BoE: High inflation vs. weaker growth outlook
In line with consensus and market pricing, we expect the Bank of England (BoE) to hike the Bank Rate by another 25bp to 1.00% but focus is definitely much more on forward guidance than the rate hike itself.
Just like with other central banks there is a discrepancy between what the Bank of England communicates and what markets are pricing. Bank of England surprised markets in March by sending a much more dovish signal with no one voting for a 50bp rate hike (markets were pricing in a probability of that ahead of the meeting) and Cunliffe voting for an unchanged Bank Rate. The BoE also changed its forward guidance by stating that “some further modest tightening in monetary policy might be appropriate in the coming months” vs. “some further modest tightening in monetary policy is likely to be appropriate”, so definitely more dovish.
It is one of the key meetings with updated projections. Given the hawkish market pricing we expect the BoE to continue forecasting inflation below 2% three years from now, which was one reason for the more cautious forward guidance at the March meeting.
We expect the Bank of England to stick to its more dovish signals, although higher-than-projected inflation and rising inflation expectations increase the probability of the BoE turning more hawkish once again. The Bank of England sounds concerned about the growth outlook and the BoE projected a rise in the unemployment rate eventually in the February 2022 Monetary Policy Report. If we are right, however, about the BoE sticking to its dovish signals, it is likely to weigh on GBP given the hawkish market pricing. Markets are pricing in a total of 150bp for the rest of the year (so basically a 25bp rate hike at each of the remaining meetings with risks skewed towards a 50bp rate hike at one of the upcoming meetings). Our Bank of England call is two additional rate hikes (August and November) but see risks skewed towards more rate hikes.
The Bank of England said that it will start considering selling gilts directly to markets (active QT) when the Bank Rate reaches 1%, so we are likely to hear more about this at the meeting. The Bank of England already announced that it will no longer re-invest maturing gilts. We expect selling will be modest given central banks’ general fear of financial market implications. There is also the question about the timing. At the February meeting, the BoE announced that it will “initiate a programme of corporate bond sales to be completed no earlier than towards the end of 2023“, which suggests some caution about outright selling of bonds. We expect active gilts selling to start in Q4 22 or Q1 23.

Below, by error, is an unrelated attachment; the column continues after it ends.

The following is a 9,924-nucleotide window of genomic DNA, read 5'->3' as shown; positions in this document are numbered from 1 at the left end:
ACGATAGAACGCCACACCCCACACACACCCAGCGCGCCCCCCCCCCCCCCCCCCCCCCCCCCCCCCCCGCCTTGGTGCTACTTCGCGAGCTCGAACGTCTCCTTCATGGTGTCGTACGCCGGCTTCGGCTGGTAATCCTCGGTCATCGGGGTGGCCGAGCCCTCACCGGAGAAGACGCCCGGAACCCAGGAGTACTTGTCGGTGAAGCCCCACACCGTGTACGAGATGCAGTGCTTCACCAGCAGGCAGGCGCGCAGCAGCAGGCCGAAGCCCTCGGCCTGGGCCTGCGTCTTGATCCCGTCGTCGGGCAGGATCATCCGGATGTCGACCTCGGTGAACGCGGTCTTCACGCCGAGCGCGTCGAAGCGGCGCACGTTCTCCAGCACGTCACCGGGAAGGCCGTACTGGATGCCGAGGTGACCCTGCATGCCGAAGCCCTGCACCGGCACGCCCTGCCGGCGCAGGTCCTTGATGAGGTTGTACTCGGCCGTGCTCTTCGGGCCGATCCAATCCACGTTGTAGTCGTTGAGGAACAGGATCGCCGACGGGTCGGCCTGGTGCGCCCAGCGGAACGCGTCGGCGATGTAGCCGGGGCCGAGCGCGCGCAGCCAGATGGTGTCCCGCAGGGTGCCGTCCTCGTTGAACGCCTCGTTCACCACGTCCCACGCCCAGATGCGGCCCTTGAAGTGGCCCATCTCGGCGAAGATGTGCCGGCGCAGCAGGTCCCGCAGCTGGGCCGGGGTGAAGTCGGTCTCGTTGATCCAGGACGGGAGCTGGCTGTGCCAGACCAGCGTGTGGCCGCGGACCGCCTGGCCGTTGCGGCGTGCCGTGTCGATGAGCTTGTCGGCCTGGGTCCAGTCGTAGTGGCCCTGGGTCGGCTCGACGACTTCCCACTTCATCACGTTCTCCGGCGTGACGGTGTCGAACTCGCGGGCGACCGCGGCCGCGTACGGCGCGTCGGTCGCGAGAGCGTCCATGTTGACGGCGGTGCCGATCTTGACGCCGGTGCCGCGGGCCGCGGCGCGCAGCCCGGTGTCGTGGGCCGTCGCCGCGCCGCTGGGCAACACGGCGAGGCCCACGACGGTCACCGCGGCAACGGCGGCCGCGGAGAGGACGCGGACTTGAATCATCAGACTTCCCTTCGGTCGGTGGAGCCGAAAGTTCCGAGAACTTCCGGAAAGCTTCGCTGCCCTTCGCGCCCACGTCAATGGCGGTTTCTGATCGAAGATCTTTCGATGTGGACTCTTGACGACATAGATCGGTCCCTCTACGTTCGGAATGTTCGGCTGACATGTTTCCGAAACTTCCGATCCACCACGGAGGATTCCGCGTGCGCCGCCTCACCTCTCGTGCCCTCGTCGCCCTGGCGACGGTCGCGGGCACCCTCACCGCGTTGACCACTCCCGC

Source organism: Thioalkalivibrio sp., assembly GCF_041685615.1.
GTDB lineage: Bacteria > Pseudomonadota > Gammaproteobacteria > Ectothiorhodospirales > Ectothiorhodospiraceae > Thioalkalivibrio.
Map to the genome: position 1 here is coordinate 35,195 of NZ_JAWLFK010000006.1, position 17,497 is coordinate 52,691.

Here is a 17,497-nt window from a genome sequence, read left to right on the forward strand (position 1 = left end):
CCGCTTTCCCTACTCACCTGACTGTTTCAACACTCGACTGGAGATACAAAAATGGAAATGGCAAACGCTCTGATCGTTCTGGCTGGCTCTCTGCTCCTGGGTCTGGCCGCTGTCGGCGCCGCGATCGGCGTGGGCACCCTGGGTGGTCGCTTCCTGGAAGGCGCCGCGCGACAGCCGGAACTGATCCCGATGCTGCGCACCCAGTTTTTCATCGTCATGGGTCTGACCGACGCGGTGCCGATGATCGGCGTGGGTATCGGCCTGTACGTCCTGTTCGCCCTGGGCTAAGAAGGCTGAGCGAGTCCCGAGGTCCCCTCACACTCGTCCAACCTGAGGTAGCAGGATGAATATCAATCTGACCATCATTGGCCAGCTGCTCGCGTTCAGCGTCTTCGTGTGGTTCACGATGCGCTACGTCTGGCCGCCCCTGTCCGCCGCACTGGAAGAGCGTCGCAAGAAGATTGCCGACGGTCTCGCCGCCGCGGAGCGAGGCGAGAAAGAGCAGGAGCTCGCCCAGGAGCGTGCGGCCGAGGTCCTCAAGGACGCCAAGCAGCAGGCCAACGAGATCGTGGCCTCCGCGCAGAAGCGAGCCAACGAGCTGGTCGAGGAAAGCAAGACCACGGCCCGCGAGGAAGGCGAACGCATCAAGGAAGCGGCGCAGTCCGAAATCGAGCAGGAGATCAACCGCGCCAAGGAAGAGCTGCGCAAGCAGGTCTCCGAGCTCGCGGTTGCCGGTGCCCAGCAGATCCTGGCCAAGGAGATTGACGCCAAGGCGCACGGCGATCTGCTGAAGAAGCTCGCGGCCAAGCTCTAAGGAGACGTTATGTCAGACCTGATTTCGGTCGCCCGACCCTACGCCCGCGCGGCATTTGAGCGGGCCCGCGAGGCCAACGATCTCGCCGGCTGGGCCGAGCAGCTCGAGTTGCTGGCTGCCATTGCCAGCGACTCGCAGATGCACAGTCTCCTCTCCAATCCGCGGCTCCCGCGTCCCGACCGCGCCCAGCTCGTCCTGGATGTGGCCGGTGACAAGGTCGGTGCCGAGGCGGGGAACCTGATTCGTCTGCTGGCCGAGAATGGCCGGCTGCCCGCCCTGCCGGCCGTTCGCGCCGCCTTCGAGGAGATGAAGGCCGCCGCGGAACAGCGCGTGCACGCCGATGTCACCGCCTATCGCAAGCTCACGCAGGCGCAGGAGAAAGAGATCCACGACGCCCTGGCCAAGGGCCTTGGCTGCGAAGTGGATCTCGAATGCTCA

We are still of the view that EUR/GBP will trade around 0.84 this year. On the one hand, GBP usually benefits when USD performs but on the other hand GBP is no longer supported as much by relative rates and things may turn around if ECB turns more hawkish and/or BoE remains more cautious than what markets are pricing in. GBP/USD has declined a lot recently and we think the cross can move further down over the coming year.
Our Bank of England call summarised
We expect the Bank of England to hike the Bank Rate by another 25bp at the May meeting, taking the Bank Rate to 1.00%. We expect two additional rate hikes this year (August and November) while markets are pricing in a total of 150bp for the remainder of the year (including a rate hike in May). We see risks skewed towards more aggressive rate hikes but Bank of England seems more cautious than previously due to the weaker growth outlook.
We expect the Bank of England to announce “active QT” (selling government bonds to markets) as communicated earlier. We believe active QT will start in either Q4 22 or Q1 23.